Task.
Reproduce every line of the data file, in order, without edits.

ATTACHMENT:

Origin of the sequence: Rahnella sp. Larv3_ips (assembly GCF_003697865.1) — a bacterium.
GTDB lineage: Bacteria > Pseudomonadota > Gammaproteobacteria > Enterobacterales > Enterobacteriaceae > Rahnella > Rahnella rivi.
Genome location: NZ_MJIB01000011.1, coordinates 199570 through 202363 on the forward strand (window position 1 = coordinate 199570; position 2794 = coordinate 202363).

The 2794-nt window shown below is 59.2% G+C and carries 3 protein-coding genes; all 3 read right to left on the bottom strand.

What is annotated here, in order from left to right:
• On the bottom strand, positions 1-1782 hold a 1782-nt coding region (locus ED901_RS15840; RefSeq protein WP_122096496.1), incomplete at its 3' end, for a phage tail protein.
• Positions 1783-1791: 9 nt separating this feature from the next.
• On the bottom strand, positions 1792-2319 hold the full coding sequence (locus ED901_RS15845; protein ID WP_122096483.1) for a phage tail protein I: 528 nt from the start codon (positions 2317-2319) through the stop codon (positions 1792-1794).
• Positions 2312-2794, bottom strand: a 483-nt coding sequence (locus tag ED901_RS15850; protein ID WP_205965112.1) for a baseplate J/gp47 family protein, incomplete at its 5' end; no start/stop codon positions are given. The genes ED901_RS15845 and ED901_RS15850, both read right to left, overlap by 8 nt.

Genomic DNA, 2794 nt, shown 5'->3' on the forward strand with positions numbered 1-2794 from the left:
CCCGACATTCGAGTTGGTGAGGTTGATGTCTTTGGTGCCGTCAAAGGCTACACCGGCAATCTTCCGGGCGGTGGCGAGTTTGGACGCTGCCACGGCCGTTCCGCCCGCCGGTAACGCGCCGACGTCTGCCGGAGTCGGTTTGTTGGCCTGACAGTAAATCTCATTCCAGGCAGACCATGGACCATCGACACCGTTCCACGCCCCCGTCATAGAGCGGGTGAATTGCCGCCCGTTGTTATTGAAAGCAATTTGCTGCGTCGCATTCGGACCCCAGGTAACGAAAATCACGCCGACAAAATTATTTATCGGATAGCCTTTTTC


Origin of the sequence: Rahnella sp. Larv3_ips (assembly GCF_003697865.1) — a bacterium.
GTDB lineage: Bacteria > Pseudomonadota > Gammaproteobacteria > Enterobacterales > Enterobacteriaceae > Rahnella > Rahnella rivi.
Genome location: NZ_MJIB01000011.1, coordinates 199570 through 202363 on the forward strand (window position 1 = coordinate 199570; position 2794 = coordinate 202363).

The 2794-nt window shown below is 59.2% G+C and carries 3 protein-coding genes; all 3 read right to left on the bottom strand.

What is annotated here, in order from left to right:
• On the bottom strand, positions 1-1782 hold a 1782-nt coding region (locus ED901_RS15840; RefSeq protein WP_122096496.1), incomplete at its 3' end, for a phage tail protein.
• Positions 1783-1791: 9 nt separating this feature from the next.
• On the bottom strand, positions 1792-2319 hold the full coding sequence (locus ED901_RS15845; protein ID WP_122096483.1) for a phage tail protein I: 528 nt from the start codon (positions 2317-2319) through the stop codon (positions 1792-1794).
• Positions 2312-2794, bottom strand: a 483-nt coding sequence (locus tag ED901_RS15850; protein ID WP_205965112.1) for a baseplate J/gp47 family protein, incomplete at its 5' end; no start/stop codon positions are given. The genes ED901_RS15845 and ED901_RS15850, both read right to left, overlap by 8 nt.

Genomic DNA, 2794 nt, shown 5'->3' on the forward strand with positions numbered 1-2794 from the left:
CCCGACATTCGAGTTGGTGAGGTTGATGTCTTTGGTGCCGTCAAAGGCTACACCGGCAATCTTCCGGGCGGTGGCGAGTTTGGACGCTGCCACGGCCGTTCCGCCCGCCGGTAACGCGCCGACGTCTGCCGGAGTCGGTTTGTTGGCCTGACAGTAAATCTCATTCCAGGCAGACCATGGACCATCGACACCGTTCCACGCCCCCGTCATAGAGCGGGTGAATTGCCGCCCGTTGTTATTGAAAGCAATTTGCTGCGTCGCATTCGGACCCCAGGTAACGAAAATCACGCCGACAAAATTATTTATCGGATAGCCTTTTTC